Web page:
I think that that actually causes writing quality to decline, simply because what you read makes its way into what you write. If you read a bunch of amateur writing, that's what you learn. I've heard it said that people who read a lot are also good writers, but I think that only makes sense if you read good writing.

In the past, most of what you read was professionally written and proofread. You would mostly see correct use of the language and would learn from it. Now, just about anybody can write and "publish" anything they want without any proofreading or understanding of proper use of the language. Since so much of what we read these days is this amateur writing, we are constantly exposed to bad writing (not to say that amateur=bad, it's just that you get everything, good and bad), which I think affects the way we write.

One thing I notice very frequently is the lack of understanding of the difference between "its" and "it's" and other apostrophe abuse. People seem to think that anytime a word ends with "s" you're supposed to use an apostrophe. The word "it's" is (mis)used so frequently in amateur writing as a possessive word that it almost seems odd to see "its" used correctly.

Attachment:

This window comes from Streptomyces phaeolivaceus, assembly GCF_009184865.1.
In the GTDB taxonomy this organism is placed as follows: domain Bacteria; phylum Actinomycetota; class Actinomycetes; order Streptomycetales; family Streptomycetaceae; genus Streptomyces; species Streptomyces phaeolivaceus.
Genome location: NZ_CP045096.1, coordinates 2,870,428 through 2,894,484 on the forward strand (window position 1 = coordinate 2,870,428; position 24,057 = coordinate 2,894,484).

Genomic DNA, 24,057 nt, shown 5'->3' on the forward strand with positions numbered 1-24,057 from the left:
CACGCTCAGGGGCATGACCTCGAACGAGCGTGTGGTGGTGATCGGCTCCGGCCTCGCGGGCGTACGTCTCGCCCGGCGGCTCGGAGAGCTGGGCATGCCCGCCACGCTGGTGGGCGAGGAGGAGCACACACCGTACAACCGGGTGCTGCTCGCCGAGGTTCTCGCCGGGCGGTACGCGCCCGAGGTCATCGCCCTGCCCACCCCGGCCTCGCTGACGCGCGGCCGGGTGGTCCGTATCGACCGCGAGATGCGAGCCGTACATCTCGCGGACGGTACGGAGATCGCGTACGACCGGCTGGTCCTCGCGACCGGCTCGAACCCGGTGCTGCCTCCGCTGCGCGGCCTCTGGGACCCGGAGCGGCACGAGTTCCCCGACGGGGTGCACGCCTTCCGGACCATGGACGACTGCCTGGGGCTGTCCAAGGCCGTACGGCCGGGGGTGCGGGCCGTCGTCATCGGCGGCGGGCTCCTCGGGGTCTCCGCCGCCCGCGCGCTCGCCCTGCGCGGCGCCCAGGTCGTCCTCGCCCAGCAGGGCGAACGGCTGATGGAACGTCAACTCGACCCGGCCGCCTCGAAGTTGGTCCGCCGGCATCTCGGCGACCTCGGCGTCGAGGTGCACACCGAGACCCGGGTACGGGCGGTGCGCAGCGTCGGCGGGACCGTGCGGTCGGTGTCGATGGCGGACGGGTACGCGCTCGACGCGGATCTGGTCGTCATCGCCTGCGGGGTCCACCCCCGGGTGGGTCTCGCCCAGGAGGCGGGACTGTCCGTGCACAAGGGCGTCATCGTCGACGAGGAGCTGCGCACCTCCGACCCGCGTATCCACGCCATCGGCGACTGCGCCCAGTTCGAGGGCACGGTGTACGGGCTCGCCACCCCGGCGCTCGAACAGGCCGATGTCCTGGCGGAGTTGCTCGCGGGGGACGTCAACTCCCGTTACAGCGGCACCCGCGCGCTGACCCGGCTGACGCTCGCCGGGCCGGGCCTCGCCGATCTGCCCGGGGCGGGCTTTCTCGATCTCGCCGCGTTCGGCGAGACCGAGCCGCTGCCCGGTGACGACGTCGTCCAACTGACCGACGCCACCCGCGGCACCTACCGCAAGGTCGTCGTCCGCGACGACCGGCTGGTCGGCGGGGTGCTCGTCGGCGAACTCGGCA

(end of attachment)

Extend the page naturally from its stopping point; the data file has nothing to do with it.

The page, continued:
To make it worse, I've seen bad english make its way into supposedly professional writing and things like business names and signs/logos. Imagine a business named "Tire's Plus" (to give a semi-fictional example). What? There's a plus that belongs to tire? Or is that supposed to mean "Tire Is Plus"?